In South Florida, the snook unequivocally sits at the top of the inshore target list. One of the most sought after species in Florida, its tenacious reputation has also earned it followers around the world -- anglers who refer to themselves as ''snookers.'' Yet the snook is no pushover. These fish frequent heavy structure, and they are absolute masters of their environment. Hooking them is one thing -- landing them is another.
Most people think a snook is a snook when, in fact, 12 different kinds inhabit both the Atlantic and the Pacific. We could not, however, find any records of anyone catching one on fly in the Pacific. That said, most anglers agree that all snook behave similarly no matter where you fish for them.
Snook generally can be found in a variety of inshore and coastal waters and can tolerate a huge range in salinity, including almost completely fresh water. But they are not tolerant of cold water at all. Indeed, they cannot survive water temperatures below 60 degrees for long, though they will easily tolerate water into the 80s.
The keys to locating them are simple: Structure and current. Snook prefer relatively shallow areas of heavy structure, including anything from mangroves, seawalls, bridges and shallow reefs, pilings and wrecks to submerged rubble. The other key is moving water. ''If you don't have moving water, you aren't snook fishing,'' says Matt Bagley, who specializes in snook fishing along Florida's southeast coast. ''Even so, despite the large currents that come with the full moon, I don't like fishing right after the full moon because the fish gorge themselves.''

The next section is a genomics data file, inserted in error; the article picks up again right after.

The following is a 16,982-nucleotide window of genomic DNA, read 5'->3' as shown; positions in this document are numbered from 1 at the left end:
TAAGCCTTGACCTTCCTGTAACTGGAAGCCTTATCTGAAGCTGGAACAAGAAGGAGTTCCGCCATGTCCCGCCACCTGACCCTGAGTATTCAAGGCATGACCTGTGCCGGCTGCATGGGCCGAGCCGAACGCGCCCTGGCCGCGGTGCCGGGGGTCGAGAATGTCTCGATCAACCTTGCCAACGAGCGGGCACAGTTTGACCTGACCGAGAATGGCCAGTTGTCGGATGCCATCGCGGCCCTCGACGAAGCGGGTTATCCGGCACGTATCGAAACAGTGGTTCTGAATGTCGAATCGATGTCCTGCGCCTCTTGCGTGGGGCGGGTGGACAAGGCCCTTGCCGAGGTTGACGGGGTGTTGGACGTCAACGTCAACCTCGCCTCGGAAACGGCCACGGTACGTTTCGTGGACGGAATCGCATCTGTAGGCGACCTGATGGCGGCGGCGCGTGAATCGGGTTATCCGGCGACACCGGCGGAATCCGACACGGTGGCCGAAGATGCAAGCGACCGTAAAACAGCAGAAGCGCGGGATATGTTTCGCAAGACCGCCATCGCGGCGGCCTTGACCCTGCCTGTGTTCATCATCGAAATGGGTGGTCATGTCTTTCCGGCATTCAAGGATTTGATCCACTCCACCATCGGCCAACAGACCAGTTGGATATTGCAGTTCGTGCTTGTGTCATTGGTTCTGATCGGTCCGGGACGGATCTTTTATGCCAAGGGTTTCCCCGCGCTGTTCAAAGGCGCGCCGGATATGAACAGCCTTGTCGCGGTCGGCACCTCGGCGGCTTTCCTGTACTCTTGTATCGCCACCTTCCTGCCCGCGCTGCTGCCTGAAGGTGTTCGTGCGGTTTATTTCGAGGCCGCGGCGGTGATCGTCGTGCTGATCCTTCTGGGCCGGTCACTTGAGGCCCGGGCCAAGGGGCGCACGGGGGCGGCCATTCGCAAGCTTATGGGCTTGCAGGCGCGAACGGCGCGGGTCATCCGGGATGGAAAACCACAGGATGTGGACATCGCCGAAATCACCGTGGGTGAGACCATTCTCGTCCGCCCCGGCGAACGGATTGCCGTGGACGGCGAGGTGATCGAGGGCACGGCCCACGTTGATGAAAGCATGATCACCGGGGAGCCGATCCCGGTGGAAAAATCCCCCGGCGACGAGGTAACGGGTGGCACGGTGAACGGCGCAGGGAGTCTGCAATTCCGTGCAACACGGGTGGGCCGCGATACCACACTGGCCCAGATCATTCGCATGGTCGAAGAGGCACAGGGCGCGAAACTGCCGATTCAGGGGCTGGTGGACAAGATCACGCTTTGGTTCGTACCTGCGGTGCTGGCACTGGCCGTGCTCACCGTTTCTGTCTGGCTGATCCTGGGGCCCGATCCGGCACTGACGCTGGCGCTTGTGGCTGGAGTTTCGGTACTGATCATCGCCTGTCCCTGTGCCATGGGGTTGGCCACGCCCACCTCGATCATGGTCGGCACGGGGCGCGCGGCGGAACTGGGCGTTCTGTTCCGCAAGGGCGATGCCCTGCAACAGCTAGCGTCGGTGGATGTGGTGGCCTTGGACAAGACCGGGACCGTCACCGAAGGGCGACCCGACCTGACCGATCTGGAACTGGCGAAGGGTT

Bagley also does most of his fishing at night. ''Snook prefer quiet conditions, and they tend to spook easily with lots of boat traffic. At 2 or 3 o'clock in the morning that's not a problem, and since snook feed primarily at night anyway it just makes sense.''
Tom Mohler, who guides along Florida's west coast, agrees. ''Summertime has perfect conditions for sight fishing for snook under lighted piers at night, when there are fewer people looking for them. But moving water is definitely the key. If the water's not moving at one location, its best to just pick up and move on,'' he says.
While snooks feed most actively at night, that doesn't mean you can't catch them during the day. ''You just have to remember that snook have very sensitive eyes, so during the day they will stick to the dark side of a shadow line along structure,'' says Bagley. Mohler also points out that along the west coast of Florida, July and August are the perfect times to walk the beaches early in the morning looking for snook in the surf. ''Daytime is also the best time to find snook during the winter, when they are out looking for warmer water. I prefer not to stress them when it's cold, though,'' he says.